Cabinet agrees abortion draft legislation after marathon meeting

Three doctors will need to agree before termination granted on suicide grounds, with three further doctors involved on appeal

The Government last night agreed the wording for proposed abortion legislation to give effect to the X-Case ruling following a marathon meeting of Cabinet to resolve differences between Fine Gael and Labour over the contentious issue of suicide.

After some six hours of intensive negotiations, Ministers agreed to publish the Heads of the Bill for the Protection of Life During Pregnancy. The name of the legislation was changed from the previously titled Protection of Maternal Life Bill.

The compromise Bill is detailed and complex and includes a test for suicide risk which one Minister described as strict and robust.

The proposed solution is that the assessment will involve a panel of three doctors, two psychiatrists and one obstetrician, who must agree unanimously. There is provision for an appeal stage but it will only be triggered if a woman is refused a termination. That will involve a review by a further three doctors, who must also agree unanimously. This situation also reflects the recommendations of the expert group, chaired by Mr Justice Sean Ryan, which published its findings in November.


Fine Gael sources pointed out that six doctors will be involved in the process which they said was close to its negotiating position. Its Ministers also insisted that the law would not permit the establishment of any stand-alone clinic or facility providing any abortion service outside the public or voluntary hospital scenario.

These safeguards have been included to allay growing tensions within its parliamentary party. A number of Fine Gael TDs have publicly signalled their disquiet at any law that includes a provision that will be make abortoin legally permissible on the basis of a suicide threat. Brian Walsh, a TD for Galway West, has already stated he will not support the legislation.

For its part, Labour sources last night described the compromise as a “practical and workable solution” and said they were pleased with the result. It was pointed out that the second panel of three doctors would only be constituted in the event of a woman making an appeal against a refusal. This, said the source, was to the benefit of a distressed woman with suicidal ideation and fell far short of the 12 doctors proposed by Fine Gael in earlier drafts.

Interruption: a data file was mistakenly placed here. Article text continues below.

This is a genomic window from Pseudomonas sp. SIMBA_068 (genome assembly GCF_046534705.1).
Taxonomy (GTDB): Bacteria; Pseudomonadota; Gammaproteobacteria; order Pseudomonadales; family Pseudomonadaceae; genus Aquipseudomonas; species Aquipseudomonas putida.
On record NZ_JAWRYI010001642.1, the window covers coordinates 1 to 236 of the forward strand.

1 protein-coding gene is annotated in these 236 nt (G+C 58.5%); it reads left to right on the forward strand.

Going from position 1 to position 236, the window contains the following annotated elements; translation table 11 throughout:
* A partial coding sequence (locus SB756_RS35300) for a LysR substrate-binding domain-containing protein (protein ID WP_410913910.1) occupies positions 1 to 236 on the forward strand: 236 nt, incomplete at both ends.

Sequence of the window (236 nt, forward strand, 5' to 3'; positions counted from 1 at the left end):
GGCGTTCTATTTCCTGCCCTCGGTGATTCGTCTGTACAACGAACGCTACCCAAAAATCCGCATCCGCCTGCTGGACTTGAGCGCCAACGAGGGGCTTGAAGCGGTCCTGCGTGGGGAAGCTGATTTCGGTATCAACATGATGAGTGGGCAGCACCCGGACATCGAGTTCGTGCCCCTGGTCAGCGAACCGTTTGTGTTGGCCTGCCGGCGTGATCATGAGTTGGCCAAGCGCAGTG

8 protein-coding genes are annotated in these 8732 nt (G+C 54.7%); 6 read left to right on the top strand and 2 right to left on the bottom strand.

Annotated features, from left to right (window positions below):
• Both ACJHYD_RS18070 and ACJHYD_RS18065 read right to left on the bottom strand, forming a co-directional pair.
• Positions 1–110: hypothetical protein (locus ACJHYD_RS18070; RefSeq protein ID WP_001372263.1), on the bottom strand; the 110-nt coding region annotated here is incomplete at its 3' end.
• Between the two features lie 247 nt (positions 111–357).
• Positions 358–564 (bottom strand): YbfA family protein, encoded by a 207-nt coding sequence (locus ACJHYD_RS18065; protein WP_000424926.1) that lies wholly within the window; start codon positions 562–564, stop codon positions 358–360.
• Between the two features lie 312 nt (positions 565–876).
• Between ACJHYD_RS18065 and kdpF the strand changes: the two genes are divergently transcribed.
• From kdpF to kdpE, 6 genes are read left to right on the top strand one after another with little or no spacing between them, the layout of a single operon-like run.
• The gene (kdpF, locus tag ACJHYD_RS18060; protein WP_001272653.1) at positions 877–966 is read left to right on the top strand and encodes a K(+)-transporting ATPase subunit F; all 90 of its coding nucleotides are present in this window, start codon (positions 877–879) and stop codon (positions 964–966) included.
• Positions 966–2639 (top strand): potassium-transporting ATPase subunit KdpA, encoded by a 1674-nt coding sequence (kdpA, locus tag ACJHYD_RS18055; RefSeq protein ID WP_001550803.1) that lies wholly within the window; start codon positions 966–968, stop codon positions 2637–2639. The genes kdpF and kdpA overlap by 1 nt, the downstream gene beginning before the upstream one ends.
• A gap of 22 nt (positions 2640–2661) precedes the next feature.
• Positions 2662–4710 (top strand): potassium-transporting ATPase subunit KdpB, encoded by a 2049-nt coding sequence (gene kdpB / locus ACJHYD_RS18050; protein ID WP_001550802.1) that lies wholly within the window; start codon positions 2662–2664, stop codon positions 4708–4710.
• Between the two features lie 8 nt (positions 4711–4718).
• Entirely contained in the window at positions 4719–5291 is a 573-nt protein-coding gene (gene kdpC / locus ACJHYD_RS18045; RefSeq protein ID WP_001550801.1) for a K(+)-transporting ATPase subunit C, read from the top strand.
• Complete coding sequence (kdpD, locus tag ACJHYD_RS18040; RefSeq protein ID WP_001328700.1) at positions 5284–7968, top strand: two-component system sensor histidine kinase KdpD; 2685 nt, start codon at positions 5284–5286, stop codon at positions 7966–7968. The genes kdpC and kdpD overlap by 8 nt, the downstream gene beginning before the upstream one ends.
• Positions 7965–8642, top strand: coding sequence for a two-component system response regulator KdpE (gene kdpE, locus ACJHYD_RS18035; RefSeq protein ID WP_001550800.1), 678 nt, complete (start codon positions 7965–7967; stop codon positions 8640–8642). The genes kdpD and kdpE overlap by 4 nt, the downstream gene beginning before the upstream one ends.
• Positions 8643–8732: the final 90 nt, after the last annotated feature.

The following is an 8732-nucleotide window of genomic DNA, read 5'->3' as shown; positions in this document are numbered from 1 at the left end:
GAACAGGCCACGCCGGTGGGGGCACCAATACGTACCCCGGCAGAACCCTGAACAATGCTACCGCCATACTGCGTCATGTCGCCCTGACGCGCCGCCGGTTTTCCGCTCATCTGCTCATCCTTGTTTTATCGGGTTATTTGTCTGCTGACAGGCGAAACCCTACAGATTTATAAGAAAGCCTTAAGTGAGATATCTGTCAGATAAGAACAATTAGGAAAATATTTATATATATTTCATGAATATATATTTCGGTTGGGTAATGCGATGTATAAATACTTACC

It had been expected that the Cabinet would sign off on the Heads of the Bill at its weekly meeting yesterday morning. This followed intensive discussions between both parties over the weekend and Monday, with growing confidence it would be signed off.

However, while Taoiseach Enda Kenny dismissed any suggestion of difficulties between the parties, the meeting continued far past its scheduled time and had to be adjourned at 2pm when no resolution had been reached. The meeting reconvened shortly before 6pm with a further two hours of very involved discussions, with the breakthrough announced just after 8pm.

According to Ministerial sources, there were very involved, and at times tense, discussions centred around the provisions for the suicide threat. Fine Gael Ministers argued that the clause in relation to suicidality would have to be very narrowly defined and circumscribed in order to assure a large number of Fine Gael parliamentary party members – easily over 20 TDs and Senators – who have been very uncomfortable with any concession in that area. Each of the Ministers spoke and, according to those with knowledge of the meeting, there was a lot of consultation with Attorney General Maire Whelan about what scenarious were allowable and not allowable under the law as set out by the Supreme Court in the 1992 X Case.

What was most crucial, according to a Fine Gael source, was that the test for a permissible abortion on the suicide ground had to be much stricter than that for a physical medical emergency, or a potentially fatal disease such as a heart condition or cancer.

The high level source said that language of the test suggested that abortion would only be allowable in extremis.

“The test is where termination was the only way in which the risk of self-destruction could be eliminated,” said the source adding that a robust debate on the legislation would now take place.

Notwithstanding Fine Gael Ministers expressing satisfaction that they have circumscribed the legislation some of the party’s TDs and Senators will be reluctant to support it .

The Oireachtas Committee on Health chaired by Fine Gael's Jerry Buttimer is expected to open its hearings on the draft legislation tomorrow. Mr Kenny and Minister for Health James Reilly have promised that the legislation will be enacted before the Summer recess.

Harry McGee

Harry McGee

Harry McGee is a Political Correspondent with The Irish Times

Stephen Collins

Stephen Collins

Stephen Collins is a columnist with and former political editor of The Irish Times

Mary Minihan

Mary Minihan

Mary Minihan is Features Editor of The Irish Times